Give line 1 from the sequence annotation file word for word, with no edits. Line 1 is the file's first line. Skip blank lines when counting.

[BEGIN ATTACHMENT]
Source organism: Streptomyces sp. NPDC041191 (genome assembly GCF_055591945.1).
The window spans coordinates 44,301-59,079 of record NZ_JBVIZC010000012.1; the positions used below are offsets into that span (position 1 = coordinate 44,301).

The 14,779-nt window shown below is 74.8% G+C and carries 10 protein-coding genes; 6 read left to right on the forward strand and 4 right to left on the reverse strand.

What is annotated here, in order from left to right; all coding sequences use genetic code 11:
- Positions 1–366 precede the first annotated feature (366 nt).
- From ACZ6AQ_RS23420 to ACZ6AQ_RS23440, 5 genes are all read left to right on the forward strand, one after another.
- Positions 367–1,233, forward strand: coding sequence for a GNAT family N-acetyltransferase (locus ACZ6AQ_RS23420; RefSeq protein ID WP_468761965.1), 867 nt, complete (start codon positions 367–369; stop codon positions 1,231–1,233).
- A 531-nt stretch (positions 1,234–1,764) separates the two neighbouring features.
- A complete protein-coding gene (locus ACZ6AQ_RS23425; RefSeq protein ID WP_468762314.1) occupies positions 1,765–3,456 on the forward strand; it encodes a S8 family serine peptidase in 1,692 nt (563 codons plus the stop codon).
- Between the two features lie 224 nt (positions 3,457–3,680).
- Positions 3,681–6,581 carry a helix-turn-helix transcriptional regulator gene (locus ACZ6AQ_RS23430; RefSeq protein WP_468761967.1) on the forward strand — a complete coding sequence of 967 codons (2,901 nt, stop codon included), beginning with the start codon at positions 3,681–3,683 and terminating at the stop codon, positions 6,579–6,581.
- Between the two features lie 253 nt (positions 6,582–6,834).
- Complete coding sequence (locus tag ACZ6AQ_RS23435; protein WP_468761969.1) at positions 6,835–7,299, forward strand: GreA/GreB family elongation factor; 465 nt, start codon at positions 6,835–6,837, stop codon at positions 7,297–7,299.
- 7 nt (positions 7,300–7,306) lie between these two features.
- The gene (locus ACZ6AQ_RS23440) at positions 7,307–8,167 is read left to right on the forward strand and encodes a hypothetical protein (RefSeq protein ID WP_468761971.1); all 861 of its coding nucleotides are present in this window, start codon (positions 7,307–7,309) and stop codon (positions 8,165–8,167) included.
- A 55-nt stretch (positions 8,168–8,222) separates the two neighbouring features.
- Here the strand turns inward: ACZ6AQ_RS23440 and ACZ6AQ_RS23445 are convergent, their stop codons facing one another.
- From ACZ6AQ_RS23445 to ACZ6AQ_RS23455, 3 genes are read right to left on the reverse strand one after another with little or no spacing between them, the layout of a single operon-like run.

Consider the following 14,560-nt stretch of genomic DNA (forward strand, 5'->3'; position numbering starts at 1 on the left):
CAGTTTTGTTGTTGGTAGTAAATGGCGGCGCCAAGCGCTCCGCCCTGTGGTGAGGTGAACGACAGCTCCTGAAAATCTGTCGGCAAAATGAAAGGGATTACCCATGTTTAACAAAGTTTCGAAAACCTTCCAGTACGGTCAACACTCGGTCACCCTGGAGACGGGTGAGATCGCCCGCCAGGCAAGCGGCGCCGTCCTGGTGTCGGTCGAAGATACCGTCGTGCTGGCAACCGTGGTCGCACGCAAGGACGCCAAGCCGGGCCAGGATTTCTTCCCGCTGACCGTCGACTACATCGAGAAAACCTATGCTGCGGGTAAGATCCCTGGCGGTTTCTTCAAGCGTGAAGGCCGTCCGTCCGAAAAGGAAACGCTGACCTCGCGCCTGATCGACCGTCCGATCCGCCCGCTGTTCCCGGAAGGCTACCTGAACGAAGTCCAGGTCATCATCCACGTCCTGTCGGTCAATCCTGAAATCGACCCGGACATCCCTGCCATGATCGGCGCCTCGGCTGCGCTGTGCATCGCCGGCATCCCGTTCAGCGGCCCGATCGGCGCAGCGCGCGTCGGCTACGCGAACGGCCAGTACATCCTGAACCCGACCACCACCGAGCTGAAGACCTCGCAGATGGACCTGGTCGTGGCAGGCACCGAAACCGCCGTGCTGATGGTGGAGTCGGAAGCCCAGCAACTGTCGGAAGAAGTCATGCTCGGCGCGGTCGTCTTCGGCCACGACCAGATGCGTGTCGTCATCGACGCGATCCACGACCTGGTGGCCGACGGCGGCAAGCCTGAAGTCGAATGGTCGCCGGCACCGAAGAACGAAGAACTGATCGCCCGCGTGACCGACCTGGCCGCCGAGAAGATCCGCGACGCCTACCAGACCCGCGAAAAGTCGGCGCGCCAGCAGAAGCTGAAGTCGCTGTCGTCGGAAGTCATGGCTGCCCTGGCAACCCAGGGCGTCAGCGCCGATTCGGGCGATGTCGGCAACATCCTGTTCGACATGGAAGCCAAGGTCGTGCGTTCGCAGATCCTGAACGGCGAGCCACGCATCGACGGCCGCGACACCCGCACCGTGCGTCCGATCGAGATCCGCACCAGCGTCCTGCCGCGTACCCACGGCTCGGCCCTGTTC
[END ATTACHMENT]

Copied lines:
Source organism: Streptomyces sp. NPDC041191 (genome assembly GCF_055591945.1).